A remarkable essay on “effective altruism” by Financial Times columnist Martin Sandbu conveys much information on that fad (see “Effective Altruism Was the Favoured Creed of Sam Bankman-Fried. Can It Survive His Fall,” December 29, 2023). But don’t make this sort of altruism your New Year’s resolution.

Effective altruism aims at maximizing the good that a charitable action does. It is a moral offshoot of Benthamite utilitarianism as is cost-benefit analysis. Both theories fail for the same reason, which is, as Anthony the Jasay repeats, that they are based on somebody’s say-so: they try to calculate the relative values of different consequences by comparing the subjective utility gained or lost by different individuals. An action will be effective altruism if it promotes the “greatest good for the greatest number”—for example, if 100 individuals each gain 10 units of utility and one individual loses 100. Note that the same reasoning applies if one individual (a “utility monster”) gains 1,000 in utility while 100 lose only 5 each.

Utilitarian “calculations” are guesses based on intuitions. If $1 is stolen from Bill Gates and given to a homeless person, it looks sensible to say that the former loses less utility than the latter gains; and that, therefore, the total “social utility” or “social welfare” increases. Even if the theory seems reasonable in such extreme cases, it loses any intuitive support in most real-world problems. Is it possible that the Nazis gained more utility than the Jews lost? A more pedestrian case: when one of the 400 wealthiest American households pays $126 million in annual taxes (which is the actual average—see Gramm et al., The Myth of American Inequality, Table 7.1, p.102), is it really worth less for the household members than for the beneficiaries of the new great government projects made possible with this increase of 0.000018 in total government expenditures?

Nobody who answers yes or no to these questions is capable of providing a demonstration with which a goodwill analyst will have to agree. The problem is that a utilitarian calculus is made by adding and comparing the unobservable and subjective valuations of millions of persons. Moreover, tracing long-term consequences is an epistemological impossibility. Any pretend calculus of the balance of utility is just the author’s own guess, supposedly valid because (as Anthony de Jasay notes) he says-so.

Every charitable person tries to contribute to the causes he finds most worthy. That these evaluations vary widely is shown by the very large number of charitable acts and charitable organizations. Over and above this diversity in charitable activities, a general claim for realistic and “effective” altruism should focus on how individuals signal their needs, as they each perceive them, by serving other individuals’ demand on markets. In other words, effective altruism cannot ignore the efficiency of a market society moved by effective price signals and based on an ethics of reciprocity and formal (not coercive) equality.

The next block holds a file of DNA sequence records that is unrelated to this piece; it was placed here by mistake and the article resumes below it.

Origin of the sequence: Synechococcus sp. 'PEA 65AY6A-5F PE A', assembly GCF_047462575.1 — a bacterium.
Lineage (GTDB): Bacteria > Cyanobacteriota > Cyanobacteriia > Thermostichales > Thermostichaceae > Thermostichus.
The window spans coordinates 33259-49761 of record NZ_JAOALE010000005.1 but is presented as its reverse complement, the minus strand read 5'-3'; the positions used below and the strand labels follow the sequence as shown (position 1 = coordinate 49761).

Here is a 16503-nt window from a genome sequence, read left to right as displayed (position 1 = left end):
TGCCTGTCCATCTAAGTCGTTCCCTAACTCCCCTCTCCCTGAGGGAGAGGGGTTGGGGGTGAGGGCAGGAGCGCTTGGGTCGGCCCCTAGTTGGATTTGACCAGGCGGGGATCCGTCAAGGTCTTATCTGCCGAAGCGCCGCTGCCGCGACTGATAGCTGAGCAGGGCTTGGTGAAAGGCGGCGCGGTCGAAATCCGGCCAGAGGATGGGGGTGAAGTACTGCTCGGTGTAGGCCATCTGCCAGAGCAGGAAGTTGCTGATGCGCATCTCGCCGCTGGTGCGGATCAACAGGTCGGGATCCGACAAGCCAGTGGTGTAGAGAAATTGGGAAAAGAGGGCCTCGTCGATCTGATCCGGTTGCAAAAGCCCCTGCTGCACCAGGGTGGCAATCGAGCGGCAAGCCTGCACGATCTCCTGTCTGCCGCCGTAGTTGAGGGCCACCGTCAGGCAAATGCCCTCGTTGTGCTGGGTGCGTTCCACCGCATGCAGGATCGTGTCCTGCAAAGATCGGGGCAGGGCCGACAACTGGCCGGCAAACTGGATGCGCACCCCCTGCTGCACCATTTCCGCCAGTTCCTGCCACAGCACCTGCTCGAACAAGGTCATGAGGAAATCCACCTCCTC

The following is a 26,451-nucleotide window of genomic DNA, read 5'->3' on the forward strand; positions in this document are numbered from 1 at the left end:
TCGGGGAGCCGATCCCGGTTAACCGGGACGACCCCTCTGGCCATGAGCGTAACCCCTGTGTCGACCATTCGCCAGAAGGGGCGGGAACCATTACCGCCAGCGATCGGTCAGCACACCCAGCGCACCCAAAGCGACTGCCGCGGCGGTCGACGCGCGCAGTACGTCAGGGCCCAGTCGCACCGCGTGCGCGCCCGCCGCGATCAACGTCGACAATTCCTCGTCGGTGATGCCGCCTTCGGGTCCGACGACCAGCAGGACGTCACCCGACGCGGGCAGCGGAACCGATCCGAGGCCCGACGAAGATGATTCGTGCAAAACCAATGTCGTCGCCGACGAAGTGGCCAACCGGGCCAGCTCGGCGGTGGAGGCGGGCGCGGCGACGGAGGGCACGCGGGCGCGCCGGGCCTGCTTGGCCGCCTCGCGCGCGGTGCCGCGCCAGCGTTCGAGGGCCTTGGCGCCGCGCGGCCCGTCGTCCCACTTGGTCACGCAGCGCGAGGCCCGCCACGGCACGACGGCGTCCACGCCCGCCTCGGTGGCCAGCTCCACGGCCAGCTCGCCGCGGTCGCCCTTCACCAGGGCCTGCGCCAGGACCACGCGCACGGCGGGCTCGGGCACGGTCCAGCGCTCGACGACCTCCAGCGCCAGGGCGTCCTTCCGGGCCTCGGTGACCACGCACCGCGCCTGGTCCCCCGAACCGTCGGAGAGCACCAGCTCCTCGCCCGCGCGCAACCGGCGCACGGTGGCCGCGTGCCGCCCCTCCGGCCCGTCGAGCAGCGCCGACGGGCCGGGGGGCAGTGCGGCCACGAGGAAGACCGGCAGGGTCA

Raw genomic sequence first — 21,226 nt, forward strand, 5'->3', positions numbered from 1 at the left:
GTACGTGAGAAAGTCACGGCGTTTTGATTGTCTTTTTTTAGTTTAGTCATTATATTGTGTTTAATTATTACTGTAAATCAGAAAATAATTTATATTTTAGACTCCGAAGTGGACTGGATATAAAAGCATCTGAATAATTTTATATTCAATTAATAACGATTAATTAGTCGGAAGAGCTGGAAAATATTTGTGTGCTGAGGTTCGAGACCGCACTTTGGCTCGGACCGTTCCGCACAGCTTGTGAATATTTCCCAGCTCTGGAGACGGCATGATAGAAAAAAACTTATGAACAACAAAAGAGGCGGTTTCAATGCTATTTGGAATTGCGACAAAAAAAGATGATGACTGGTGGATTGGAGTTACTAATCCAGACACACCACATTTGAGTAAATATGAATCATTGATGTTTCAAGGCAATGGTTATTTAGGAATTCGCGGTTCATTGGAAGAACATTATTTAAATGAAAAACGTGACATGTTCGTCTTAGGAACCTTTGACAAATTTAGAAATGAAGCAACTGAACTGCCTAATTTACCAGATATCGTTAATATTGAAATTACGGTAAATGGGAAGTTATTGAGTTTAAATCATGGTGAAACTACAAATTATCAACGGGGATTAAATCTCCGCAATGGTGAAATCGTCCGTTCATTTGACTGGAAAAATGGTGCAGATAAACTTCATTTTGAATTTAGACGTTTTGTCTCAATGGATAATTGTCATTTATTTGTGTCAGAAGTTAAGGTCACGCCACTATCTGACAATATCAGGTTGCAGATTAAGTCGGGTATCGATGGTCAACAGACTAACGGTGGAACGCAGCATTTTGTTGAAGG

Many who have jumped on the bandwagon of effective altruism are rich entrepreneurs, business executives, and youngsters, all morally disoriented and typically not cognizant of economics. It would be highly desirable that they look instead toward classical liberal ethics, of the sort James Buchanan, Friedrich Hayek, or Anthony de Jasay have been defending.

Let me give four examples of what I mean by altruism coherent with classical liberalism. First, consider the Industrial Revolution when, for the first time in the history of mankind, ordinary individuals in the West were left free to try to improve their situation on markets and thereby escaped millennial poverty. Second example, closer to our own time: thanks in large part to less impeded international trade, the proportion of people living in extreme poverty in the world dropped from 44% in 1981 to 12% in 2013, despite a 60% increase in population. The rate of decrease in poverty has slowed down in the last 10 years.

My third example is a specific case of poor people who self-reliantly try to better their conditions by serving customers on markets. Many of my readers must have had the same computer experience as myself: You ask for technical support—say, to Microsoft, which has much improved recently in this respect, at least if you have a very basic business account. You will be able to easily and rapidly get a techie on the phone and on your screen. It is most often somebody with a strong accent, working from India, Africa, or another underdeveloped part of the world. Sometimes, you hear a dog barking in the background and you can nearly imagine the chickens running around. The person is trying hard to help you because this allows him or her to get out of poverty. Being understanding and tolerant toward these people amounts to liberal and effective altruism.

Moreover, Microsoft could not offer such good technical support without resorting to inexpensive manpower (contributing, at the same time, to bidding up these people’s wages). It is, by the way, the same for poor people working in “sweatshops” who make inexpensive shoes and clothes for you and your family.

My fourth example of really effective altruism is to fight protectionism pushed by special interests and relatively rich workers in your own country.

If one does want to be a truly effective altruist, I suggest that his New Year resolution should be to promote free trade and commerce. There is no way to be an effective altruist the way it is currently preached.